Even abandoned, something can still remain beautiful - and one such architectural marvel received well-deserved accolades for creating a unique landscape on the Garden Route.
The Kaaimansrivier Railway Bridge in Wilderness was built in 1928, ferrying Outeniqua Choo Tjoe passengers to-and-fro across the waters below with breathtaking views of the valley. Unfortunately, floods in 2006 closed down its use and since has stood standstill instead as a tourist attraction rather than a functional route.
But it hasn't been forgotten, and on Wednesday it received a reward for its architectural prowess - the 2019 National Historic Civil Engineering Landmark of the Year.
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Awarded by the South African Institution of Civil Engineering (SAICE), a plaque was unveiled at Dolphin's Point overlooking the historic bridge, reported the George Herald. The bridge was designed by then-Transnet and the resident engineer was NK Prette-John.
This accolade could help boost tourism in the area, though it is advised not to walk on the bridge due to safety concerns.
The award is granted to landmarks that are over a hundred years old, still in existence and has made a notable contribution to the welfare and economy of a community. They should also be reasonably accessible to the public and have a well-recorded history.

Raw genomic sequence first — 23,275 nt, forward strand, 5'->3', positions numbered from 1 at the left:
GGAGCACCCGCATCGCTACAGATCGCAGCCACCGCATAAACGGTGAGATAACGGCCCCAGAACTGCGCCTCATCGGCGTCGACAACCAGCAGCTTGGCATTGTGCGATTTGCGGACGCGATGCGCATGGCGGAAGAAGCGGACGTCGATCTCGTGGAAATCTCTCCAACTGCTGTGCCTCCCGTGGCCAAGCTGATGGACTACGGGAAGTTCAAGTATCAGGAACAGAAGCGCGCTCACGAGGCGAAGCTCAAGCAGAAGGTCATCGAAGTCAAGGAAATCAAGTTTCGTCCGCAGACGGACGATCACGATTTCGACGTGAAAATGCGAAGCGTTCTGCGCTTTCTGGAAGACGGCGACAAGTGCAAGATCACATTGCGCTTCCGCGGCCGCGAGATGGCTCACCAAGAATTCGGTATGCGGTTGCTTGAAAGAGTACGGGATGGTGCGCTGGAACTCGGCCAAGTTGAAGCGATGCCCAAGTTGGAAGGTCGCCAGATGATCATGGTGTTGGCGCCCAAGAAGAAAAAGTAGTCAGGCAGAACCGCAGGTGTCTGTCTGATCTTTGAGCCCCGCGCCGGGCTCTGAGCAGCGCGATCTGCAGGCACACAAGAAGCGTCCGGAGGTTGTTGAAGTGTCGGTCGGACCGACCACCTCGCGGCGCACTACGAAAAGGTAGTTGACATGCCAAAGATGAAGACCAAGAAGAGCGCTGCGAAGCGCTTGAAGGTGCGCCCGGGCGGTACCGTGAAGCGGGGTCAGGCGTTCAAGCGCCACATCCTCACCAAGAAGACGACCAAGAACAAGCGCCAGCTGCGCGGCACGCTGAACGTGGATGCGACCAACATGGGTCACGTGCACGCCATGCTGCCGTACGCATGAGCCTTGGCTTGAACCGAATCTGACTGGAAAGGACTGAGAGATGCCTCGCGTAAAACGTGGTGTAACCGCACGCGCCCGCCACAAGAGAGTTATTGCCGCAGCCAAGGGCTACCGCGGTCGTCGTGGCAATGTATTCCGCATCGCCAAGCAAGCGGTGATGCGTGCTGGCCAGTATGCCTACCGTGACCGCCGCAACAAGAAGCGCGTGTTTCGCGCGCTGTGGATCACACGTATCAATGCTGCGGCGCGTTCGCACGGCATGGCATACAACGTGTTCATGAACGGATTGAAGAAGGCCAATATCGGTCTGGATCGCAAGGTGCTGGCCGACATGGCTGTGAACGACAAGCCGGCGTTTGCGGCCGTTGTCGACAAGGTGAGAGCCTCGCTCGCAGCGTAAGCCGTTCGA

Through the awards, recognition is given to the engineers as well as provide a platform for the preservation of these landmarks.
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Previous winners of the national award include the Van Stadens Weir and Dam and the Bloemspruit Canal, while the Woodhead Dam on Table Mountain - the first large masonry dam in South Africa - received the International Historic Civil Engineering Landmark in 2008.
The next time you drive through the Garden Route, remember to add the Kaaimansrivier Railway Bridge to your itinerary.
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Check out South Africa's other engineering feats below.
Place: Table Mountain, Cape Town
Built in: 1897
Van Stadens Weir and Dam
Place: Port Elizabeth
Built in: 1881 (Weir) and 1898 (Dam)
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Built in: 1904
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